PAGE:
wallabag is an open source project that allows me to capture web pages, much like Pocket and Instapaper. Unlike most other read-it-later type services, you can host your own wallabag instance on your own server or a shared server. wallabag includes features and an ecosystem that may not be quite as developed as its commercial competitors, but seem more than adequate.
wallabag – it’s wallabag, not Wallabag – lets you use it on their server for free. I don’t know how they do that, there are no ads, this is generous of them. I used their hosted wallabag to check it out and make sure that it met my needs. I was disappointed that it would not successfully import my 900+ articles that I’ve saved to Pocket/Instapaper over the past few years. But it seemed to work just fine for adding new articles.
This is what I was looking for:
- easy to add a page from Firefox, both on my desktop and on my phone
- an Android app or a very good mobile-friendly web app
- full-text search and tags
- options for exporting and sharing articles in various ways
- ability to integrate with services like IFTT so that I can move articles into other services, like Evernote
- all under my control, not at the whims of some company that could fold or decide they need to make more profit or support the latest UI trend
wallabag meets all of these needs and more.
Based on my experience with the Framabag hosted version of Wallabag, I may need to keep my historical collection of articles in Pocket (and not Instapaper, because I would have to pay in order to get search capability). Alternatively, I could come up with a way (a Python program, most likely) to trickle the URLs into my wallabag instance. But my main use case for a tool like wallabag is relatively short-term curation of articles to read at my leisure. Anything that I want to save for posterity, I can move into Evernote.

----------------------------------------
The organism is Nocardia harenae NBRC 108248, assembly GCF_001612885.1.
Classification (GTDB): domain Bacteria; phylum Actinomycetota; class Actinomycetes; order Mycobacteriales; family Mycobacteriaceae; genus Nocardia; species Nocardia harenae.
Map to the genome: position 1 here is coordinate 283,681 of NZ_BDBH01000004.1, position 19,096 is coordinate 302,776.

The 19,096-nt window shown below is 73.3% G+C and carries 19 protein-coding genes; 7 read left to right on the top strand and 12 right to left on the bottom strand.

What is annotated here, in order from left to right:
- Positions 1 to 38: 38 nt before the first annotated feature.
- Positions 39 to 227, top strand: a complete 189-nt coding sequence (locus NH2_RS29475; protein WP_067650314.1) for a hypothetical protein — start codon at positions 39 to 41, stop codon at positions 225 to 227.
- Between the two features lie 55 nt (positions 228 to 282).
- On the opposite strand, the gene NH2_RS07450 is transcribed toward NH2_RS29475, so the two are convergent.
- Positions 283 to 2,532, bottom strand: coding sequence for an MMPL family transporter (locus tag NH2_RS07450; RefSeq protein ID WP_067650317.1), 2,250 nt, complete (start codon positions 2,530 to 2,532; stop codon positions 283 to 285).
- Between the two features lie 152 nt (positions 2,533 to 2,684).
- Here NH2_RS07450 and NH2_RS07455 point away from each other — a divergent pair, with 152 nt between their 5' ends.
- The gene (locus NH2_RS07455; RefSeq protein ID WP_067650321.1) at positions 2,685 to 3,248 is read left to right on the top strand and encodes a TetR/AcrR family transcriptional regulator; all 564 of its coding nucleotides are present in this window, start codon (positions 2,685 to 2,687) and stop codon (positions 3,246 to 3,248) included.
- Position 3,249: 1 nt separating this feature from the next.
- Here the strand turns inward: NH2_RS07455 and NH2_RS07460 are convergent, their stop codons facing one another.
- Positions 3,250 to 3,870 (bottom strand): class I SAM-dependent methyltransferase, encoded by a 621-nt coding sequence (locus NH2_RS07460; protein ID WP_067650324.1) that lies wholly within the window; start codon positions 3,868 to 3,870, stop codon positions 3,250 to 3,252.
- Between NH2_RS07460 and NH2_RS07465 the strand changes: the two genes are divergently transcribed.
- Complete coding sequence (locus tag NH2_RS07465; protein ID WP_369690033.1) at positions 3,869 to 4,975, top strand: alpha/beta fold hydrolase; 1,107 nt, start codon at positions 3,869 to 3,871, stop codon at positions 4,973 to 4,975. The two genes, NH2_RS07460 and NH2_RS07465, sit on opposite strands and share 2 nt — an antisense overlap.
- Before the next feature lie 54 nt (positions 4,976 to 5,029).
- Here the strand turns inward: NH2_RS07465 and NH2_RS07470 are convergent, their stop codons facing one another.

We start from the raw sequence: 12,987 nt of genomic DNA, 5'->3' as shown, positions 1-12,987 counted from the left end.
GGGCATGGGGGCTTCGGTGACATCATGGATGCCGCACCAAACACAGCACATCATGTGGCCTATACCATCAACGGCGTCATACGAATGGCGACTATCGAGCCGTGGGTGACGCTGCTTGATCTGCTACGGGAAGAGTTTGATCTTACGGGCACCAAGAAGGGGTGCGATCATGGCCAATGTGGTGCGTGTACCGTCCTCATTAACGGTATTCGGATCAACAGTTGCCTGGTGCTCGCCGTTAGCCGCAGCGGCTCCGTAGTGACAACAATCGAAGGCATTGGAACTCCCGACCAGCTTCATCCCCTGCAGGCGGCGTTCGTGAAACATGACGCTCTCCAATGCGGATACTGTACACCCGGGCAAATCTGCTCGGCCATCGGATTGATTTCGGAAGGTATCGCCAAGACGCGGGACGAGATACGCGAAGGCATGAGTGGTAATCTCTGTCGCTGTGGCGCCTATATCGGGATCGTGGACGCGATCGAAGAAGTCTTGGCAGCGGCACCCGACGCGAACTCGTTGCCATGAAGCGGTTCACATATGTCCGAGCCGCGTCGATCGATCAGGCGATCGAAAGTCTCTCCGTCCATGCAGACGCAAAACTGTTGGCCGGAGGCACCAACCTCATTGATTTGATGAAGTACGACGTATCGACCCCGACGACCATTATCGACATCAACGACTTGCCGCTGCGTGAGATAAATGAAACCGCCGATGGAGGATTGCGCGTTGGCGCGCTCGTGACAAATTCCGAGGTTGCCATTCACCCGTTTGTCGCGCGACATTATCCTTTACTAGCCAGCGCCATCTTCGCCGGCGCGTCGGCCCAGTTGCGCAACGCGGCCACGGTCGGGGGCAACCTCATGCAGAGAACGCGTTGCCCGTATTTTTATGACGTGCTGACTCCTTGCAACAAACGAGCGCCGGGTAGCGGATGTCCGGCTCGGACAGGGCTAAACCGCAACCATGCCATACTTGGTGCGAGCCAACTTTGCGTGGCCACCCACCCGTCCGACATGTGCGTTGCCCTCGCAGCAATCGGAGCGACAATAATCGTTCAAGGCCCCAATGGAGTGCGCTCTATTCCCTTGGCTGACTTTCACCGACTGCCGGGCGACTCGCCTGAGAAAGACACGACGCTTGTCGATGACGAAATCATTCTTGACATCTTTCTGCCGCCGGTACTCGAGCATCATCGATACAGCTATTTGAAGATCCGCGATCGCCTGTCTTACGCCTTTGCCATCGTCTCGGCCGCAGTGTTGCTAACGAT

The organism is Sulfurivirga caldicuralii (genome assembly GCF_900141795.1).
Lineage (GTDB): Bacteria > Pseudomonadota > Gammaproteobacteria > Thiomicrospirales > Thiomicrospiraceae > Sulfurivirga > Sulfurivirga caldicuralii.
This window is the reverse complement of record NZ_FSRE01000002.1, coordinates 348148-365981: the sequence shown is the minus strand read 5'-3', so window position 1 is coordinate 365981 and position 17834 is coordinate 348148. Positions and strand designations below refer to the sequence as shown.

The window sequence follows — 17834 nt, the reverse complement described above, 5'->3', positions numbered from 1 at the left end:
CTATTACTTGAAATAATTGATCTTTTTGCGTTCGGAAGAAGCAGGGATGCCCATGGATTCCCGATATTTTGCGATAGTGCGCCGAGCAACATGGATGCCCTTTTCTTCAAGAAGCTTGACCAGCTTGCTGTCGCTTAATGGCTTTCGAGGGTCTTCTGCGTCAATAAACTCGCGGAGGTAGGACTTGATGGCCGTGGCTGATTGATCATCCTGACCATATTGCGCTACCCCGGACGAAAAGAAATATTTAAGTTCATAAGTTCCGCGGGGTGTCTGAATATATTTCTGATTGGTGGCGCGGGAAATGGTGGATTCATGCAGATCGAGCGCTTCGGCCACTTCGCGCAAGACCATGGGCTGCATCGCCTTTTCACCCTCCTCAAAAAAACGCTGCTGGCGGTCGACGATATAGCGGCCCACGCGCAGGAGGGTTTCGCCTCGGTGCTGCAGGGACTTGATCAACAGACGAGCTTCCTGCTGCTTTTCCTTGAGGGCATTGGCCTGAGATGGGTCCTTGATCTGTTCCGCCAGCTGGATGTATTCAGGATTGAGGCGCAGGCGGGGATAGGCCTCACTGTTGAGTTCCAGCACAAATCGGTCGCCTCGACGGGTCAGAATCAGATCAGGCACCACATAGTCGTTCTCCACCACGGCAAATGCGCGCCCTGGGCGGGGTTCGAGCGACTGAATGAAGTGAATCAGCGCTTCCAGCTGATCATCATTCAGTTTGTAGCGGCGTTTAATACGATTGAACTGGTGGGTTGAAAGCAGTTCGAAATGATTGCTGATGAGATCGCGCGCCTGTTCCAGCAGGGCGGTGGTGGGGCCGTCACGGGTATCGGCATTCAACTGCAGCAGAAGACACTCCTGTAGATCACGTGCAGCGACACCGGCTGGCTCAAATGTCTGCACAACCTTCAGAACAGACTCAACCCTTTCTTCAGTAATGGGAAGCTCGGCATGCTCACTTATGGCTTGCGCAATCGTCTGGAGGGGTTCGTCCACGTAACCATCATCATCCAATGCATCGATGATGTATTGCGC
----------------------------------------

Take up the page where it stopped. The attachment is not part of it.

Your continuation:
wallabag supports three RSS feeds: unread articles, archived articles, and favorites. I can use the favorites feed with an IFTTT recipe to copy articles into a different environment – for me, it would be Evernote.
Naturally, I installed the Android wallabag app on my phone. Although I could not login to my wallabag on framabag, even with all permutations of host URL, when I use my self-hosted wallabag, it works perfectly. Additionaly, using Firefox against my wallabag server worked quite well, especially because the Firefox embedded reader allows control over font sizes, etc. and the native Wallabag web page supports exporting to PDF, and Epub (Mobi, too, but don’t need that on Android). The wallabag app provides a share target within my browser so that I can easily save new articles to my wallabag server from my phone.
wallabag installed easily on my hosted account on nearlyfreespeech.net, but I needed to tweak permissions because it complained that it couldn’t write to the cache subdirectory and some others, had to
chmod o+w cache
chmod o+w inc
chmod o+w inc/cache
Overall, I am pleased and satisfied with wallabag. Although similar services are available, it is satifying to find a way to have more control, particularly because wallabag does not require any compromises.